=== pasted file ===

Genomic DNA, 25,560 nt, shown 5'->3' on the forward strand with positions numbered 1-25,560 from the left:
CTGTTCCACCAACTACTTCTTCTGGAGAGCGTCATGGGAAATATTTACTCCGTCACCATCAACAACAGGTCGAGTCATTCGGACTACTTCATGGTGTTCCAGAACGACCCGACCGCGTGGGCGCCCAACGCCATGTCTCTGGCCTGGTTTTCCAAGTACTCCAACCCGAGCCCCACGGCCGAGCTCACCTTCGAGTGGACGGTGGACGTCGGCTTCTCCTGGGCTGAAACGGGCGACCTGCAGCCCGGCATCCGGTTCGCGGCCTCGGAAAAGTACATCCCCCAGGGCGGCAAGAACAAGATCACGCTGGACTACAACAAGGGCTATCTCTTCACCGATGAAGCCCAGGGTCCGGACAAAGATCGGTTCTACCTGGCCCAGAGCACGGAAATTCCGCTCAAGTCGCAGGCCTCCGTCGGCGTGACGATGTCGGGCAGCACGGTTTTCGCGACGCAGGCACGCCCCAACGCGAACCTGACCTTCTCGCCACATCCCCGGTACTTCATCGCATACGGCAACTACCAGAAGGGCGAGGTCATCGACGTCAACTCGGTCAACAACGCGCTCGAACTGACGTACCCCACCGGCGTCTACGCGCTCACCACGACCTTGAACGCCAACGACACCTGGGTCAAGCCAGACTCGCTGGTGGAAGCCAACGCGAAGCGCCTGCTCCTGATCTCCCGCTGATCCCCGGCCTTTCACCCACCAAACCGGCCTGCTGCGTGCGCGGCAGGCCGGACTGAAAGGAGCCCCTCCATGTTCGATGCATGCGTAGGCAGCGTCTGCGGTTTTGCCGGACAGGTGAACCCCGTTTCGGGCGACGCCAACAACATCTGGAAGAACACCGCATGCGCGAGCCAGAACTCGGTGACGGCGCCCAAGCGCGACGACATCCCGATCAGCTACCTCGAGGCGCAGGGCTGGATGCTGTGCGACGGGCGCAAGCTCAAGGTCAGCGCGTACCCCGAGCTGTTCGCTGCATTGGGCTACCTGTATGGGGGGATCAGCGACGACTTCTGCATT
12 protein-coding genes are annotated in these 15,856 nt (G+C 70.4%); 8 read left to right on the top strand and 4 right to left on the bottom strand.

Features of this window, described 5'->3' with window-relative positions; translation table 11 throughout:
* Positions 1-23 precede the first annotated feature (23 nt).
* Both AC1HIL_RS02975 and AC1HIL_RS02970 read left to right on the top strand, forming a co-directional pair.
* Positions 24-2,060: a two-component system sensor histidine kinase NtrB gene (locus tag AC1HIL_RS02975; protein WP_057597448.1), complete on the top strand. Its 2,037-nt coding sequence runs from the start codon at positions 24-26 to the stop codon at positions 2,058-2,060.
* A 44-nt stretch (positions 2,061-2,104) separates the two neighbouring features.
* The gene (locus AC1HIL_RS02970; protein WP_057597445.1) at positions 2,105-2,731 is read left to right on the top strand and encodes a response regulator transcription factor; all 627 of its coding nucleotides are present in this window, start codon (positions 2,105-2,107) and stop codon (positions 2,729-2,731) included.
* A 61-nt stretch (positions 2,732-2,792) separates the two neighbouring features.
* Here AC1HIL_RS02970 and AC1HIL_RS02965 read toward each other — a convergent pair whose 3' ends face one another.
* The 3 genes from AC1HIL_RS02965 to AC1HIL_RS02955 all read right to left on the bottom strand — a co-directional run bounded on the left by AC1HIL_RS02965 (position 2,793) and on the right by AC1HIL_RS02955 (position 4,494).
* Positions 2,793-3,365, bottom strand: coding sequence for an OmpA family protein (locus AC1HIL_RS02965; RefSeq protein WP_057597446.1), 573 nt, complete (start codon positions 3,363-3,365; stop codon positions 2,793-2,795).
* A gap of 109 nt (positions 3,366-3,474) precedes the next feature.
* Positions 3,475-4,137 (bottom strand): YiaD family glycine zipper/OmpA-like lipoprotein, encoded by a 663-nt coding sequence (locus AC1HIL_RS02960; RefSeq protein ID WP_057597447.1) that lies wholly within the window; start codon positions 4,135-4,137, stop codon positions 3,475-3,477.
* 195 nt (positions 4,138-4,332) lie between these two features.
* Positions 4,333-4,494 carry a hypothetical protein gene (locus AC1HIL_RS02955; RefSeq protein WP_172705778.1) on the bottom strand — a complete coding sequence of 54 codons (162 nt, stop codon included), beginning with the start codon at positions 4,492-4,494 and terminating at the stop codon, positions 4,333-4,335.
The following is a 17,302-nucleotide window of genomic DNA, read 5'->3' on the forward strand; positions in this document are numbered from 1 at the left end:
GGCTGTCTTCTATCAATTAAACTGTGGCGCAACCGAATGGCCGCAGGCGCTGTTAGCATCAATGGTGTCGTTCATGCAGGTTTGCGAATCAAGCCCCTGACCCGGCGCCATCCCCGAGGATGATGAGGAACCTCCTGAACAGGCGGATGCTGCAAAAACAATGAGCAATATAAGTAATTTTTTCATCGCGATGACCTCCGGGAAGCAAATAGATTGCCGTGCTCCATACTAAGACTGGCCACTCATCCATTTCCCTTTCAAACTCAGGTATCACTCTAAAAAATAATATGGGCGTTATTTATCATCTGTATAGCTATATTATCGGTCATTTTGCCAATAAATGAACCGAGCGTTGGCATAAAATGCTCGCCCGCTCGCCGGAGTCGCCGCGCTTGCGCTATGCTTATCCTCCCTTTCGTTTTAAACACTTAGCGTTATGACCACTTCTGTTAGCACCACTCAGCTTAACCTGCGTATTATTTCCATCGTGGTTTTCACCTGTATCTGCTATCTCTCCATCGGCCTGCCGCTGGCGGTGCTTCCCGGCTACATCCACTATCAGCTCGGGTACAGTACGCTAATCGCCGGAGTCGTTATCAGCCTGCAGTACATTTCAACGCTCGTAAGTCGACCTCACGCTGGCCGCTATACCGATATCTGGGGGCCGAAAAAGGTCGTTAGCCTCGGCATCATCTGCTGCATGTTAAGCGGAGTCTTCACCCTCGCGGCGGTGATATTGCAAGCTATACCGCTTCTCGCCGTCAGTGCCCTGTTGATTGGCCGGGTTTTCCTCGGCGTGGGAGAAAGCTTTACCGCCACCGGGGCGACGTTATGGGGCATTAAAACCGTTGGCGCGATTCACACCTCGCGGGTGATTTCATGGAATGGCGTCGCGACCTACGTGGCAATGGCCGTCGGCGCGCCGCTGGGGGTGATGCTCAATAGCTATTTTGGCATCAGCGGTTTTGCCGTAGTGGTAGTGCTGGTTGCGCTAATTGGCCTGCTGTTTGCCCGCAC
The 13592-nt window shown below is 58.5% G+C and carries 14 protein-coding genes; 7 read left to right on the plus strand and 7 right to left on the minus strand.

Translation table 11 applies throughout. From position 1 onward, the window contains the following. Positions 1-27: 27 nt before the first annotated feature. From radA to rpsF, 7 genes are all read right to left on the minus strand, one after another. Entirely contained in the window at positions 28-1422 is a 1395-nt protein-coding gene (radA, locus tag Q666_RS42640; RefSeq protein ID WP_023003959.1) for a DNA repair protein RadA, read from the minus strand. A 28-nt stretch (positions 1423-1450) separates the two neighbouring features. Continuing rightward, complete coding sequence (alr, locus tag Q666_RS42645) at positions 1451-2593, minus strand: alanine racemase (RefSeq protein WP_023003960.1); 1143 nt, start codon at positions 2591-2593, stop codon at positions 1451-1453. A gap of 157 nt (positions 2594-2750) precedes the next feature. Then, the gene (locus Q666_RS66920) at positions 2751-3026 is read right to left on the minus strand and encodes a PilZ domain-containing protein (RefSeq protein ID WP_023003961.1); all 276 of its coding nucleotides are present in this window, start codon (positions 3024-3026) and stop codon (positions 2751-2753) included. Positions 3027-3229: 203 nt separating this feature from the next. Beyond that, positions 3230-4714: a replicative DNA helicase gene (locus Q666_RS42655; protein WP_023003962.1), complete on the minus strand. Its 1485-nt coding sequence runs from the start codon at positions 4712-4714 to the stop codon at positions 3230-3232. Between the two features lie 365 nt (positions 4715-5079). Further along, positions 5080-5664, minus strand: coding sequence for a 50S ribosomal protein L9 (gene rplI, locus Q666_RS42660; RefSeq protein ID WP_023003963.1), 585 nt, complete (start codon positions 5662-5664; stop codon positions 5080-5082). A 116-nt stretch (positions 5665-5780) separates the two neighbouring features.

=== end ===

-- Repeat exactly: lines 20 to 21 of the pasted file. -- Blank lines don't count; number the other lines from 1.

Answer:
The 13592-nt window shown below is 58.5% G+C and carries 14 protein-coding genes; 7 read left to right on the plus strand and 7 right to left on the minus strand.

Translation table 11 applies throughout. From position 1 onward, the window contains the following. Positions 1-27: 27 nt before the first annotated feature. From radA to rpsF, 7 genes are all read right to left on the minus strand, one after another. Entirely contained in the window at positions 28-1422 is a 1395-nt protein-coding gene (radA, locus tag Q666_RS42640; RefSeq protein ID WP_023003959.1) for a DNA repair protein RadA, read from the minus strand. A 28-nt stretch (positions 1423-1450) separates the two neighbouring features. Continuing rightward, complete coding sequence (alr, locus tag Q666_RS42645) at positions 1451-2593, minus strand: alanine racemase (RefSeq protein WP_023003960.1); 1143 nt, start codon at positions 2591-2593, stop codon at positions 1451-1453. A gap of 157 nt (positions 2594-2750) precedes the next feature. Then, the gene (locus Q666_RS66920) at positions 2751-3026 is read right to left on the minus strand and encodes a PilZ domain-containing protein (RefSeq protein ID WP_023003961.1); all 276 of its coding nucleotides are present in this window, start codon (positions 3024-3026) and stop codon (positions 2751-2753) included. Positions 3027-3229: 203 nt separating this feature from the next. Beyond that, positions 3230-4714: a replicative DNA helicase gene (locus Q666_RS42655; protein WP_023003962.1), complete on the minus strand. Its 1485-nt coding sequence runs from the start codon at positions 4712-4714 to the stop codon at positions 3230-3232. Between the two features lie 365 nt (positions 4715-5079). Further along, positions 5080-5664, minus strand: coding sequence for a 50S ribosomal protein L9 (gene rplI, locus Q666_RS42660; RefSeq protein ID WP_023003963.1), 585 nt, complete (start codon positions 5662-5664; stop codon positions 5080-5082). A 116-nt stretch (positions 5665-5780) separates the two neighbouring features.